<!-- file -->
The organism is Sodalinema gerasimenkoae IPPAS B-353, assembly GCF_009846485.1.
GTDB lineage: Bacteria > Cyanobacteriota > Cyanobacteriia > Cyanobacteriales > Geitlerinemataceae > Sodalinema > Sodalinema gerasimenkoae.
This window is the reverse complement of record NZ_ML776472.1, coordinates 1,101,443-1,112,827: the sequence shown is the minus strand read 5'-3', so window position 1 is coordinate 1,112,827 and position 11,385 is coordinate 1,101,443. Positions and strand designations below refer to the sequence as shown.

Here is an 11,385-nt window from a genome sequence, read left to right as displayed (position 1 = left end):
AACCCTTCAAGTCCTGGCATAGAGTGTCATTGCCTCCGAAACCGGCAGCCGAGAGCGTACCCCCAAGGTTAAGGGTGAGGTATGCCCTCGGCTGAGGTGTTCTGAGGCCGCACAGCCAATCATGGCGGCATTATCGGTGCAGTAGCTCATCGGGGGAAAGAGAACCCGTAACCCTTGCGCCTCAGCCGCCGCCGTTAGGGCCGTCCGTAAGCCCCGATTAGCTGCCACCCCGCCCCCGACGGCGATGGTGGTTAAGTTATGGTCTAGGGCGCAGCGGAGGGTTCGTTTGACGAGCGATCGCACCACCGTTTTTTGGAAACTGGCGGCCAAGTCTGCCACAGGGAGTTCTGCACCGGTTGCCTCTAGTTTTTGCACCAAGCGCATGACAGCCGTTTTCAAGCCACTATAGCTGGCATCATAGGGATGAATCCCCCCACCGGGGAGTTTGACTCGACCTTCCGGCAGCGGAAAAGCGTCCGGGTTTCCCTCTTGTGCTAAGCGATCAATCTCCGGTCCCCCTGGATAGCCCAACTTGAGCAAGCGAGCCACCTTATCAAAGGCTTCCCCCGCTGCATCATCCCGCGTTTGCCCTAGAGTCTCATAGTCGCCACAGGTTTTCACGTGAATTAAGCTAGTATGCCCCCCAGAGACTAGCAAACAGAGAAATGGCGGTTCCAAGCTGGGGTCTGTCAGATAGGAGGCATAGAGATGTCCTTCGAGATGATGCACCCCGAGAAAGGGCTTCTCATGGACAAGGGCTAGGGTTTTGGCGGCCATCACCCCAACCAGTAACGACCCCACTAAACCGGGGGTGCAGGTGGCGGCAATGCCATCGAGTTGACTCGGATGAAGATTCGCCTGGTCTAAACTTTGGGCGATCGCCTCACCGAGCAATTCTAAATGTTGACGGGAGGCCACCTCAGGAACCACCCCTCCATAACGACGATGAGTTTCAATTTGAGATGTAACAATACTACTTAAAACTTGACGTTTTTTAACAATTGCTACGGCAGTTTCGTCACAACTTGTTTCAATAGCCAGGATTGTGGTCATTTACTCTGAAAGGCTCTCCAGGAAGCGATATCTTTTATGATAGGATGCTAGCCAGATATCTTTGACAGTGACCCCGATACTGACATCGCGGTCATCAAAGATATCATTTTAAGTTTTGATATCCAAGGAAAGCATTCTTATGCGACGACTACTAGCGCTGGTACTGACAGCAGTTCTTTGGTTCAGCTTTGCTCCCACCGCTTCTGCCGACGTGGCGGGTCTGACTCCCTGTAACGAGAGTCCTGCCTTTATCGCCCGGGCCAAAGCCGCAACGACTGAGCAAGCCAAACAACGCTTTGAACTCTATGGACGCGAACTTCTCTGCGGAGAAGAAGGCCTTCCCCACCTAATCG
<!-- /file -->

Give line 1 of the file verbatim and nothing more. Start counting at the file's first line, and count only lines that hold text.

The organism is Sodalinema gerasimenkoae IPPAS B-353, assembly GCF_009846485.1.